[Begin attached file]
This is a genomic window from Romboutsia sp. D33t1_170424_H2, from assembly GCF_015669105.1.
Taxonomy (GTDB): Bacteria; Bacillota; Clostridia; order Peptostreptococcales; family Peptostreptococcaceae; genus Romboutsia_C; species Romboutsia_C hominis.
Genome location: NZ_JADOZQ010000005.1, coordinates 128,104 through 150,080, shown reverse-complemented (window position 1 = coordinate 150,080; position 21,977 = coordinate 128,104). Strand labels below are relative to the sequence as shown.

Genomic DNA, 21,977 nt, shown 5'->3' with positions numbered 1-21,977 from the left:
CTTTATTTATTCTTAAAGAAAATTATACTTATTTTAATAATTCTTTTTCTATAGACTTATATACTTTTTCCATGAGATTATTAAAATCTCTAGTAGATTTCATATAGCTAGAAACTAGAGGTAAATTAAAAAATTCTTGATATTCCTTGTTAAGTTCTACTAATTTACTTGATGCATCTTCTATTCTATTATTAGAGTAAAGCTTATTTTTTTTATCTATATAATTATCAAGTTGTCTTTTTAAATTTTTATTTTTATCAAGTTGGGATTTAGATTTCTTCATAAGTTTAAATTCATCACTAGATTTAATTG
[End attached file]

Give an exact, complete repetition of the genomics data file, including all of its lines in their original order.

This is a genomic window from Romboutsia sp. D33t1_170424_H2, from assembly GCF_015669105.1.
Taxonomy (GTDB): Bacteria; Bacillota; Clostridia; order Peptostreptococcales; family Peptostreptococcaceae; genus Romboutsia_C; species Romboutsia_C hominis.
Genome location: NZ_JADOZQ010000005.1, coordinates 128,104 through 150,080, shown reverse-complemented (window position 1 = coordinate 150,080; position 21,977 = coordinate 128,104). Strand labels below are relative to the sequence as shown.

Genomic DNA, 21,977 nt, shown 5'->3' with positions numbered 1-21,977 from the left:
CTTTATTTATTCTTAAAGAAAATTATACTTATTTTAATAATTCTTTTTCTATAGACTTATATACTTTTTCCATGAGATTATTAAAATCTCTAGTAGATTTCATATAGCTAGAAACTAGAGGTAAATTAAAAAATTCTTGATATTCCTTGTTAAGTTCTACTAATTTACTTGATGCATCTTCTATTCTATTATTAGAGTAAAGCTTATTTTTTTTATCTATATAATTATCAAGTTGTCTTTTTAAATTTTTATTTTTATCAAGTTGGGATTTAGATTTCTTCATAAGTTTAAATTCATCACTAGATTTAATTG